Members of Congress this week approved a measure offering the country's first apology to the black community for more than two centuries of slavery and for the segregation laws that entangled the US South well into the 1960s.
The House of Representatives adopted a non-binding resolution that apologised for the "fundamental injustice, cruelty, brutality and inhumanity" of slavery and segregation but stopped short of offering reparations to the descendants of slaves. Passage of the measure, introduced by Steve Cohen, a Tennessee Democrat who is one of the few whites to represent a majority-black congressional district, will likely contribute to the growing national debate on race relations as Barack Obama vies to become the country's first black president.
Black leaders welcomed the formal apology on Tuesday. "Today represents a milestone in our nation's efforts to remedy the ills of our past," said Carolyn Cheeks Kilpatrick, a Democratic congressman from Michigan who serves as chairman of the 43-member Congressional Black Caucus. "We must now continue our efforts to free African-Americans from the shackles of inferior education, inadequate health care and lack of jobs."
A similar measure was proposed in the House of Representatives in 2000 but failed to reach a floor vote. This year, the Senate approved a formal apology to Native Americans, who endured centuries of abuse, including "extermination, termination, forced removal and relocation, the banning of traditional religions and the destruction of sacred places". That measure is awaiting a vote in the House. The passage of Mr Cohen's resolution came after six state governments made similar overtures. In Feb 2007, Virginia, once the seat of the Confederacy, which sought to secede during the civil war, expressed its "profound regret" for its role in slavery. Five other states have followed suit: Maryland, North Carolina, Alabama, New Jersey and Florida, which issued an apology in March.
This month, the American Medical Association apologised for decades of past discrimination against black doctors, who were routinely denied membership. The latest measure, which was first introduced in 2007 and is meant to "help Americans confront the ghosts of their pasts", said nothing on the controversial subject of reparations. The resolution seeks to "rectify the lingering consequences of the misdeeds committed against African-Americans under slavery", but does not lay out specifics.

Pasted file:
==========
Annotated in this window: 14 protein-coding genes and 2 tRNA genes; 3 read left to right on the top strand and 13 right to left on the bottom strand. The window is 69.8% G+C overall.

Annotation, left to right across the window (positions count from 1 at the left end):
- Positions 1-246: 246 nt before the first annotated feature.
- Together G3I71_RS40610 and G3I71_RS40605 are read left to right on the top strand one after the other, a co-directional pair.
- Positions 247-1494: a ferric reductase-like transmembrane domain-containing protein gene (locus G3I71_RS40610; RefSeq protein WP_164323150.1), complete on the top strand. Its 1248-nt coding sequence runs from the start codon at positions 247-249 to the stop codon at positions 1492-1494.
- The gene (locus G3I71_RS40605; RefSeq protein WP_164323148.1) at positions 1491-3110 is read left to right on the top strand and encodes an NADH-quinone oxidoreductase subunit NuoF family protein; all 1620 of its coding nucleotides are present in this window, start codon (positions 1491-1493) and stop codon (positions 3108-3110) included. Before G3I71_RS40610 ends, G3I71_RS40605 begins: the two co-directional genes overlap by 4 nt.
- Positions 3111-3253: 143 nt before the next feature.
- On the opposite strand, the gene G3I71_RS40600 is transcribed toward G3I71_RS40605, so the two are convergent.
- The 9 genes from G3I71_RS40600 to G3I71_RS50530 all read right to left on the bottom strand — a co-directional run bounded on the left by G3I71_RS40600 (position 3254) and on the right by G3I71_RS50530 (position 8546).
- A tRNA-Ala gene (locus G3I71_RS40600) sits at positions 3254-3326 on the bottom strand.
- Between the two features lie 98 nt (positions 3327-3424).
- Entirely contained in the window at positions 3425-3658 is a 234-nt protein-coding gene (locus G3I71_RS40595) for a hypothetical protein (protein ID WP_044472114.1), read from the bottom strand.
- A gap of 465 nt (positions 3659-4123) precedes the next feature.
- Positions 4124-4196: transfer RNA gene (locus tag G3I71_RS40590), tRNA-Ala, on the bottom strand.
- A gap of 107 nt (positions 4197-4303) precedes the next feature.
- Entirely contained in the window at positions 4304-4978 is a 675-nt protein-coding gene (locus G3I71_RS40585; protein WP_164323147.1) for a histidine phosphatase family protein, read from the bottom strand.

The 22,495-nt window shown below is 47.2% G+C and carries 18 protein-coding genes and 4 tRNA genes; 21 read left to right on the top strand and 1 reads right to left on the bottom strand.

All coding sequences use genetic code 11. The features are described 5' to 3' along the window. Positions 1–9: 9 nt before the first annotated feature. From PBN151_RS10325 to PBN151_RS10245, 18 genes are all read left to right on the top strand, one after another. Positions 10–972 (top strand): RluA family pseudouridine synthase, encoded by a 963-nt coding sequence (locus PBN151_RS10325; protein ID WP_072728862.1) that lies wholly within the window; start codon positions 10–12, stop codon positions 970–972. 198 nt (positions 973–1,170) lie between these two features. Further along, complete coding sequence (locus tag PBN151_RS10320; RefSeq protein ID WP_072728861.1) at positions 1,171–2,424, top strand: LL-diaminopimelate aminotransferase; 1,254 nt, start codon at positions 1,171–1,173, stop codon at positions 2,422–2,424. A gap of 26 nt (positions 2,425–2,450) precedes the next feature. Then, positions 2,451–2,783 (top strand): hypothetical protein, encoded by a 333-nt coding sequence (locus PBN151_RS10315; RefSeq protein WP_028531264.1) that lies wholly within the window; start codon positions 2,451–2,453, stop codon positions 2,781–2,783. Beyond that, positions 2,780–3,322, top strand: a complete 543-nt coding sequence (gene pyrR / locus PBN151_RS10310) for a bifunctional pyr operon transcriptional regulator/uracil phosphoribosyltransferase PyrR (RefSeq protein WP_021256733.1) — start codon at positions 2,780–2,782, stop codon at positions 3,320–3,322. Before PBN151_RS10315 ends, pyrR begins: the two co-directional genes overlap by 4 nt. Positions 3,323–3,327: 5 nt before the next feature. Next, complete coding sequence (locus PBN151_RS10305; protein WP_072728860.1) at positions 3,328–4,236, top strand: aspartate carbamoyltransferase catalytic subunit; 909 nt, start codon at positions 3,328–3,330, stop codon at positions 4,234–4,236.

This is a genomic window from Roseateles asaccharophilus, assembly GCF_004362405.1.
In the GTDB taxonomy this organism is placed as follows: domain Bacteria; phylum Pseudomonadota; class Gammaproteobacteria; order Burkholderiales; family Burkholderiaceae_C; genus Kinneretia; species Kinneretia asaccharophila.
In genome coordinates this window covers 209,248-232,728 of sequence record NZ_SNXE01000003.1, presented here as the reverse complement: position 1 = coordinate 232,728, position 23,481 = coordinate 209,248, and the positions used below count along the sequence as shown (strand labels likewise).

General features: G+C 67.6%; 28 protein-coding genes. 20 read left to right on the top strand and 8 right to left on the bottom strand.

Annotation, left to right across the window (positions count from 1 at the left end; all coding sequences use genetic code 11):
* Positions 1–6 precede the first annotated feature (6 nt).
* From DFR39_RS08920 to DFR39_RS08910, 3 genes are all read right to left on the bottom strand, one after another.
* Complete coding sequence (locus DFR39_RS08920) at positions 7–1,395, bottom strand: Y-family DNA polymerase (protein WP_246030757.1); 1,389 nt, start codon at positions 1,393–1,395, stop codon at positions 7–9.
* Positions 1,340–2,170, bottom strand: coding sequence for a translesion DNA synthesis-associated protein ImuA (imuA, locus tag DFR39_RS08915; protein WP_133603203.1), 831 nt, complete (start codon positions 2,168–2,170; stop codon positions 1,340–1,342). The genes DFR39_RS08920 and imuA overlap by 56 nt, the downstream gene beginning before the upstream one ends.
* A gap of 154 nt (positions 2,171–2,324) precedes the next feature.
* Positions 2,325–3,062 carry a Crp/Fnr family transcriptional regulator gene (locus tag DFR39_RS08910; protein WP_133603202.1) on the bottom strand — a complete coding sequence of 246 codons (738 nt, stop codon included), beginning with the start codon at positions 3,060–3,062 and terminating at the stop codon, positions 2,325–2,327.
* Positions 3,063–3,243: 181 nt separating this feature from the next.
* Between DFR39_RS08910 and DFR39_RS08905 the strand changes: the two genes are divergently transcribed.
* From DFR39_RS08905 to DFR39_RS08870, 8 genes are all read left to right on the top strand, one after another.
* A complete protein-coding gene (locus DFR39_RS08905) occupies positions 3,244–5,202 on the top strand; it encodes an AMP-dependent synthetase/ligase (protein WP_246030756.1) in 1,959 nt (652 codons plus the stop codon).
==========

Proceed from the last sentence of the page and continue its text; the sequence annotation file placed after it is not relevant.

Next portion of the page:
The transatlantic slave trade operated from 1619 until 1865, when it was abolished by the 13th amendment to the constitution. By the 1860s, there were close to four million slaves in the United States, according to census data from the period. The bloody and bitter war that divided the North and South was fought over the issue of slavery. Segregation laws took hold in southern and border states after the war and denied blacks the right to vote and other basic civil liberties. The laws are often referred to as "Jim Crow" laws, so named for a popular and stereotypical minstrel song from the 1800s.
Hilary O Shelton, the director of the Washington bureau of the National Association for the Advancement of Colored People, said Mr Cohen's measure was a good start and could be more meaningful given the success of Mr Obama's presidential campaign. "It will hopefully begin by fostering dialogue on race relations and the residual effects of slavery in the United States," Mr Shelton said, adding that Mr Obama's popularity "shows that America is ready to move forward and to advance in many ways its focus on diversity".
William A Galston, a senior fellow at the Brookings Institution, who served as a policy adviser to Bill Clinton when he was president, said the apology comes as race relations are evolving. "The American people and the Congress are readier for this than they have ever been," Mr Galston said. "Whether this means they are ready enough, remains to be seen." Other ethnic groups have already received apologies from the US government.
In 1988, legislators apologised for the internment of 120,000 Japanese-Americans during the Second World War. The government awarded US$20,000 (Dh74,000) to the 60,000 surviving detainees. In 1993, the government formally apologised for overthrowing the kingdom of Hawaii 100 years earlier. Governments in other countries have likewise handed down public apologies for discrimination. In February, Kevin Rudd, the Australian prime minister, apologised in parliament to Aborigines for policies that "inflicted profound grief, suffering and loss". Stephen Harper, the prime minister of Canada, apologised to natives who suffered abuse in the residential school system. Public reconciliation also played a key role in helping South Africa move past apartheid.
Mr Galston said such apologies had symbolic meaning, even if reparations are not offered. "A society is about more than material interest, it's also about moral relationships," he said. "When an individual apologises to another individual, it may change their relationship, so it does make a difference." * The National